Here’s Why This Could Be The Best Time Ever To Sell Or Trade-In Your Car
September 7, 2020
New-car sticker prices are set by manufacturers and remain rather steady over the course of a model year. At the most, minor increases are made here and there to popular vehicles, with automakers slapping cash and financing incentives on the hoods of slower selling ones. It’s a different story in the used vehicle arena, however, where prices are far more fluid, and are entirely determined by the market.
Pre-owned vehicle prices were holding steady at the beginning of the year, but dropped precipitously in mid-April due to COVID-19 lockdowns. According to Kelley Blue Book, the average used car sold for $19,270 in the days preceding the pandemic’s surge, and subsequently fell to $17,178. Now, with sales of used models on the upswing and supplies short due to a lack of trade-ins earlier in the year caused by faltering new-car transactions, their values have jumped considerably.
The average pre-owned model is now worth $20,245, according to KBB, which is more than $3,000 higher than it was this spring and nearly $1,000 more than it was in the pre-coronavirus period. That means the car, truck, or SUV sitting in your garage is peaking right now in terms of its value, as supply and demand levels are expected to even out in the months ahead.
“Back in mid-April, wholesale used prices hit bottom driven mostly by the lockdown of the business,” says Matt DeLorenzo, senior managing editor for Kelley Blue Book. “But now we’ve seen a full recovery at the wholesale level – auction prices dealers are paying for used cars hit records in June and July. That, along with low inventory, is driving retail prices up.”
The good news is that you’ll get top dollar as a trade-in or in an outright sale, especially for a late-model ride that’s in top shape. Even if you’re not thinking about divesting a model from the family fleet or trading up to a new car or better used one, it’s still prudent to monitor your vehicles’ values. Automotive valuation websites like KBB generate estimates based on the specific year, make and model, mileage, features, and condition. With databases that are updated frequently, both sites base their estimates primarily on data collected from wholesale auctions, both independent used-car and franchised new/used-car dealers, car rental and other fleet customers, leasing companies, and consumer private party transactions, among other factors.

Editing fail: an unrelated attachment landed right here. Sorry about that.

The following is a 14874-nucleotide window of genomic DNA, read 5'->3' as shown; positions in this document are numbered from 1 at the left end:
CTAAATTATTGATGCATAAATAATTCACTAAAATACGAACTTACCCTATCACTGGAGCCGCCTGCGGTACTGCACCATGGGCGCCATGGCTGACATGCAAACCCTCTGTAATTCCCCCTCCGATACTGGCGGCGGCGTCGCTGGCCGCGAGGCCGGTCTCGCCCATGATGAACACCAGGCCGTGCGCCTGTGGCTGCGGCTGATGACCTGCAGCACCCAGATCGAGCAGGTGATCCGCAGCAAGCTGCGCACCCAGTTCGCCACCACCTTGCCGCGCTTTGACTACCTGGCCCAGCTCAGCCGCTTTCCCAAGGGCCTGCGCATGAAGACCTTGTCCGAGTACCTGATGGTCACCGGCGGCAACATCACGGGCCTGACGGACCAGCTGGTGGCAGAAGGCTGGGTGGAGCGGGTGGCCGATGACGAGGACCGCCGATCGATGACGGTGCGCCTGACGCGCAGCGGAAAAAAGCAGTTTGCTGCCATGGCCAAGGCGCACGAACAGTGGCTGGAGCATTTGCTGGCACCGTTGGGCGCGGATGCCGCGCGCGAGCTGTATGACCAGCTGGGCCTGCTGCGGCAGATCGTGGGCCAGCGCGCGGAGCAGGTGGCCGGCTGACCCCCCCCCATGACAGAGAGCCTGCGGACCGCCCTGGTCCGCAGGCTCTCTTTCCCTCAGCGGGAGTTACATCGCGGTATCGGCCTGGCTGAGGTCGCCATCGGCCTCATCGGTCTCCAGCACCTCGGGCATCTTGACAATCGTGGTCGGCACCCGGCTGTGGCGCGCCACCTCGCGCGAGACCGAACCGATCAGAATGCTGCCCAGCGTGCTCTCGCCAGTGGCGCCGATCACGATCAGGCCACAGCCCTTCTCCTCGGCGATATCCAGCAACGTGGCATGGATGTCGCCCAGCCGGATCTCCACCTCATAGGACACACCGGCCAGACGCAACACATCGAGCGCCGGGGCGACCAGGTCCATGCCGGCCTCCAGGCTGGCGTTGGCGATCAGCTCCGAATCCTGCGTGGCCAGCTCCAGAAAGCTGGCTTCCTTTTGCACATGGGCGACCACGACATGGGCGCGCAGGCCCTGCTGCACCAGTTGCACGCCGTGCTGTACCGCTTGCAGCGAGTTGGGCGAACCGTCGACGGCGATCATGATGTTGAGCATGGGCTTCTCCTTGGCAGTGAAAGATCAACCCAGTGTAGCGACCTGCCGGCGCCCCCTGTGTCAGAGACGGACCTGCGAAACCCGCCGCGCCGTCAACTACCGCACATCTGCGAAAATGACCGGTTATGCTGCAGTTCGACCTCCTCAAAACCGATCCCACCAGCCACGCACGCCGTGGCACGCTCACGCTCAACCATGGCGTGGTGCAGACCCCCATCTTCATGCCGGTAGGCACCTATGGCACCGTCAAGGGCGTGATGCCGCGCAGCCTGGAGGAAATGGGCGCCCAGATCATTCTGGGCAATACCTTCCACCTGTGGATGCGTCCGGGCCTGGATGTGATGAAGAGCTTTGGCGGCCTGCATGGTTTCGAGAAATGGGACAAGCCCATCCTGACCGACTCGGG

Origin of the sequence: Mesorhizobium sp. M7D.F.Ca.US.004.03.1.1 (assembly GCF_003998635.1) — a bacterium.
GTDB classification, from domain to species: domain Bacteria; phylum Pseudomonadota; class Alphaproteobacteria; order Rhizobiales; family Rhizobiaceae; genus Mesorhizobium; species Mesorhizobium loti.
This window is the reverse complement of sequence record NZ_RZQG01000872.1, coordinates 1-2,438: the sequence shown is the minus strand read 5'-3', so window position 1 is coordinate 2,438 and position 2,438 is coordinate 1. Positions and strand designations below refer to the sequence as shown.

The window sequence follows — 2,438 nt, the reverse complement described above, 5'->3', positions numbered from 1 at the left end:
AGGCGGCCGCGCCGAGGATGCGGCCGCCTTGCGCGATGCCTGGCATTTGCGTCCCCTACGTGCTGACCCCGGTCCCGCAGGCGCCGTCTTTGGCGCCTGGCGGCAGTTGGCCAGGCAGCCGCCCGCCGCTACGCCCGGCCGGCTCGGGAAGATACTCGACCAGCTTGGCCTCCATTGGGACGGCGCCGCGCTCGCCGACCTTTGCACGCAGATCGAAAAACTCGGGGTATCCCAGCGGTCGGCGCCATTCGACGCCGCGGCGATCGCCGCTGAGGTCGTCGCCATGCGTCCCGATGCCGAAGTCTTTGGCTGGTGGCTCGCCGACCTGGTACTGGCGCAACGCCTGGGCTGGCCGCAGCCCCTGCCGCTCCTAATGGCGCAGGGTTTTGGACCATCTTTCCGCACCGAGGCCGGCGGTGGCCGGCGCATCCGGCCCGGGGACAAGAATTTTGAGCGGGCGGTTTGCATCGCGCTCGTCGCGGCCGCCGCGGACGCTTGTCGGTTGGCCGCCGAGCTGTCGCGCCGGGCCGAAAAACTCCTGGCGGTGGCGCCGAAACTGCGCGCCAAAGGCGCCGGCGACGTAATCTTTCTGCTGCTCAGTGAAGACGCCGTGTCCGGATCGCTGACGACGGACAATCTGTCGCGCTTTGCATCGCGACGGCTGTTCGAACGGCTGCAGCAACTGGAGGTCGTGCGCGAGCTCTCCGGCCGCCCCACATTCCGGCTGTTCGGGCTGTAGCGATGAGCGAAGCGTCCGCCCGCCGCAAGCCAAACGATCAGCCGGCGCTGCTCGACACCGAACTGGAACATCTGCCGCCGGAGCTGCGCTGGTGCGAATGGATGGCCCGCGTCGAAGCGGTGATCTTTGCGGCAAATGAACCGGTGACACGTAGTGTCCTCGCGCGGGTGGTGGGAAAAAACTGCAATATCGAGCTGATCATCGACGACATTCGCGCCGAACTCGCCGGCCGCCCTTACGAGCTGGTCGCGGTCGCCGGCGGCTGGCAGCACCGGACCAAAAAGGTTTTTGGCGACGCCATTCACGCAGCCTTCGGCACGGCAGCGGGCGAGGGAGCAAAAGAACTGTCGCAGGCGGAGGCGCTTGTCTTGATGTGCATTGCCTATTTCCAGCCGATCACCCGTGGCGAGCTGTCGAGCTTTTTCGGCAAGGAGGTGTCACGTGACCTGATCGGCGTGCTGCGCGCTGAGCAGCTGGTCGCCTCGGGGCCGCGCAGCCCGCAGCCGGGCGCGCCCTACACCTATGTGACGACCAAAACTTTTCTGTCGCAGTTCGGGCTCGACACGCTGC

On the down side, as we documented in a separate post, with more buyers returning to new-car dealerships and inventory levels lower than in recent years due to production delays this spring, shoppers can expect to see automakers’ incentives and dealers’ discounts dwindling in the near term on all but the slowest-selling models.
What’s more, high resale values can also mean steeper prices on a used-car lot, though elements of supply and demand still come into play. According to an analysis of nearly 1 million used car sales in July and August conducted by the autos website iSeeCars.com, luxury cars and sports cars are showing the greatest increases, while economy cars and sedans are actually showing nominal price decreases.
“Dealers don’t need to be as competitive with the pricing of luxury and higher-priced vehicles because shoppers at these price points likely aren’t as bargain-conscious as those looking for more affordable and practical used cars,” says iSeeCars CEO Phong Ly. “Subcompact cars are the lowest-priced used cars available, so it’s likely that shoppers interested in these vehicles are looking for a deal.”
Here are the used vehicles iSeeCars.com determined have shown the greatest price increases from July and August, along with the average percentages they’ve jumped:
Dodge Challenger: +9.0%
Land Rover Range Rover Sport: +8.9%
Volvo S60: +8.6%
Lexus RX 350: +8.4%
Land Rover Discovery Sport: +7.9%
BMW 4 Series: +7.9%
BMW 7 Series: +7.6%
Volvo XC60: +7.6%
Ford Mustang: +7.2%
Land Rover Range Rover Evoque: +7.0%
On the other hand, some models in lower demand are bucking the trend by showing average price drops, according to iSeeCars.com data:
Chevrolet Sonic: -2.3%
GMC Yukon XL: -1.9%
Chevrolet Spark: -1.8%
Ford Fusion Energi: -1.8%
Ford Ecosport: -1.1%
Mazda Mazda6: -1.1%
Porsche 911: -1.1%
Hyundai Elantra GT: -1.1%
Lincoln MKZ: -1.1%
Nissan Altima: -0.8%
You can read the full Kelley Blue Book report on used vehicle prices here. You can examine at the full range of iSeeCars.com data, including how the most popular vehicles are faring in terms of resale values, here.